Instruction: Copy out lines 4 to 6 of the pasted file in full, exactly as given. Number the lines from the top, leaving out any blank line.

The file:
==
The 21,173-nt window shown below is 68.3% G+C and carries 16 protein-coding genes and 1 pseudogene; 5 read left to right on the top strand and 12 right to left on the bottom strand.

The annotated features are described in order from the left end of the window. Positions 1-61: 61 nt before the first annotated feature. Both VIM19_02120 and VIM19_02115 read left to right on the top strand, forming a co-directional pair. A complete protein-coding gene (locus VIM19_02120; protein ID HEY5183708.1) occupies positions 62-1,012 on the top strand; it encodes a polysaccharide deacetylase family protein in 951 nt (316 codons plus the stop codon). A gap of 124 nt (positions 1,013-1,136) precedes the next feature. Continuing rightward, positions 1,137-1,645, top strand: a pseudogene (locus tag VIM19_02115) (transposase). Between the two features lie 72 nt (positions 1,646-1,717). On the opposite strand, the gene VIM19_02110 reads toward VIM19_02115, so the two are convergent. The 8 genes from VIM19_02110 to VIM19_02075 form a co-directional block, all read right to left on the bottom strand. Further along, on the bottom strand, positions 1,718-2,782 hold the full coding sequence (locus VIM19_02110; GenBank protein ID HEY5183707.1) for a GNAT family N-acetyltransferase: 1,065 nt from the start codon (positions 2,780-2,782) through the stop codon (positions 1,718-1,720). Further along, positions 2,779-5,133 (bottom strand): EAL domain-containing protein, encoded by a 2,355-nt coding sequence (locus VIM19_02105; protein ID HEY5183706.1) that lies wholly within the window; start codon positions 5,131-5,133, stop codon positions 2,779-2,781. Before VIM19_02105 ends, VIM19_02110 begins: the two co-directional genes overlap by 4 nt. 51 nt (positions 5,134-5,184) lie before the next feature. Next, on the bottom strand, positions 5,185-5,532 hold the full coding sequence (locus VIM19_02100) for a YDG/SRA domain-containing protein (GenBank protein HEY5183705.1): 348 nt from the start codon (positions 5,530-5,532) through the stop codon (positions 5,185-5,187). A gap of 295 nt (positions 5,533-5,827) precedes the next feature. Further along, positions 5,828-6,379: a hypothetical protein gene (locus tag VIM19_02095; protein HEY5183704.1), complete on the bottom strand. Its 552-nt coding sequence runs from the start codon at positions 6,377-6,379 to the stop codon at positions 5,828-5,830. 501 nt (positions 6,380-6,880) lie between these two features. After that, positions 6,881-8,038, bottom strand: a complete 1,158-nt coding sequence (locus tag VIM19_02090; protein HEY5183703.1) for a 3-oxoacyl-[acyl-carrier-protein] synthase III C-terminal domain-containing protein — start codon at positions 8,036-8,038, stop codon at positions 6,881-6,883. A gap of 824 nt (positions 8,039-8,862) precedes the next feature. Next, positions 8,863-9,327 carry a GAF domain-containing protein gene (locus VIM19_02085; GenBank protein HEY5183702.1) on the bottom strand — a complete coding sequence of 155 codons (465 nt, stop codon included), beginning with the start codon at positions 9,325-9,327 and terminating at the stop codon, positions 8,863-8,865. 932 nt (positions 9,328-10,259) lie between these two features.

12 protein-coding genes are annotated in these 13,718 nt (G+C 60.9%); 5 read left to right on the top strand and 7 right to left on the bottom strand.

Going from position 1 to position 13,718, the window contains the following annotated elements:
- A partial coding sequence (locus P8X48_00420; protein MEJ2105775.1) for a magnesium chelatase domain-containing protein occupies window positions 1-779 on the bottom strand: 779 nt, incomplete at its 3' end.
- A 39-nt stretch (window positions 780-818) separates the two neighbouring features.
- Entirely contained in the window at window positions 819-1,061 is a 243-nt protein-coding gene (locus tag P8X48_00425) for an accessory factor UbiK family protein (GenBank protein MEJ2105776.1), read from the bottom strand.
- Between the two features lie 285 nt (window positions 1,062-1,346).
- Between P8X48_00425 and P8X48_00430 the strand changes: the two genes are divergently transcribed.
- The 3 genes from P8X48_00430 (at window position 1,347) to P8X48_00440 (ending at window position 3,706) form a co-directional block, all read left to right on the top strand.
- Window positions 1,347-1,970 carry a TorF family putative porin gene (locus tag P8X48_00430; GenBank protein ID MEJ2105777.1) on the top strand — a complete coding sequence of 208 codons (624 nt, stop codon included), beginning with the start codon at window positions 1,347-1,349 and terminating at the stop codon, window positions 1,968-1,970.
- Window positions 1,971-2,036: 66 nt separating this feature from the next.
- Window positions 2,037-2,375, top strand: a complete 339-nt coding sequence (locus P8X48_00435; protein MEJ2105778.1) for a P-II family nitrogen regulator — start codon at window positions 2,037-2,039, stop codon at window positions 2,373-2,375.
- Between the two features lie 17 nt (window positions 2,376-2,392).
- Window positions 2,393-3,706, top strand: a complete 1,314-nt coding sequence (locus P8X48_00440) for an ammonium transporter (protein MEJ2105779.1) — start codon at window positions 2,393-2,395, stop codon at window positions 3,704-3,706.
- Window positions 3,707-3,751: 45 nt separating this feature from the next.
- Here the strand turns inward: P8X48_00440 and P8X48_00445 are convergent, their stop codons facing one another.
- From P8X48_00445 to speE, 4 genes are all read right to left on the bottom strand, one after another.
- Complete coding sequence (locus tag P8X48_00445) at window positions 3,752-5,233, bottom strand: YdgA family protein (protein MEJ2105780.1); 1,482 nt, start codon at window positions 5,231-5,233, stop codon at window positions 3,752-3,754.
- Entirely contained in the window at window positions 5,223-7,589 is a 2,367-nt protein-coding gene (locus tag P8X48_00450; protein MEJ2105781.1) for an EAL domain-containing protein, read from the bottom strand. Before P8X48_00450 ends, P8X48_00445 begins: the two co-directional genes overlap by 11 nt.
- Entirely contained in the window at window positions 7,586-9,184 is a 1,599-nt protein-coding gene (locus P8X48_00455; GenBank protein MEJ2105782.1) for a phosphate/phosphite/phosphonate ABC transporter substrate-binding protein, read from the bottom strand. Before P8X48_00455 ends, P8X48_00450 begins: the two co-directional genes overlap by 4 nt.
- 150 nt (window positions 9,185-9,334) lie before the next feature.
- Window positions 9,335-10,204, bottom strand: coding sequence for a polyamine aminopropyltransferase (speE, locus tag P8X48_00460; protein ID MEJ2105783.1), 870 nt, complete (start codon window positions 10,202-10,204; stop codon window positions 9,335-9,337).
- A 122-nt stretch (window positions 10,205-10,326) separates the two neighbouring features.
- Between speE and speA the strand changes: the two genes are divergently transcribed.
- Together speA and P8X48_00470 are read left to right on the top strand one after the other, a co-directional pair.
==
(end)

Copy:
Going from position 1 to position 13,718, the window contains the following annotated elements:
- A partial coding sequence (locus P8X48_00420; protein MEJ2105775.1) for a magnesium chelatase domain-containing protein occupies window positions 1-779 on the bottom strand: 779 nt, incomplete at its 3' end.
- A 39-nt stretch (window positions 780-818) separates the two neighbouring features.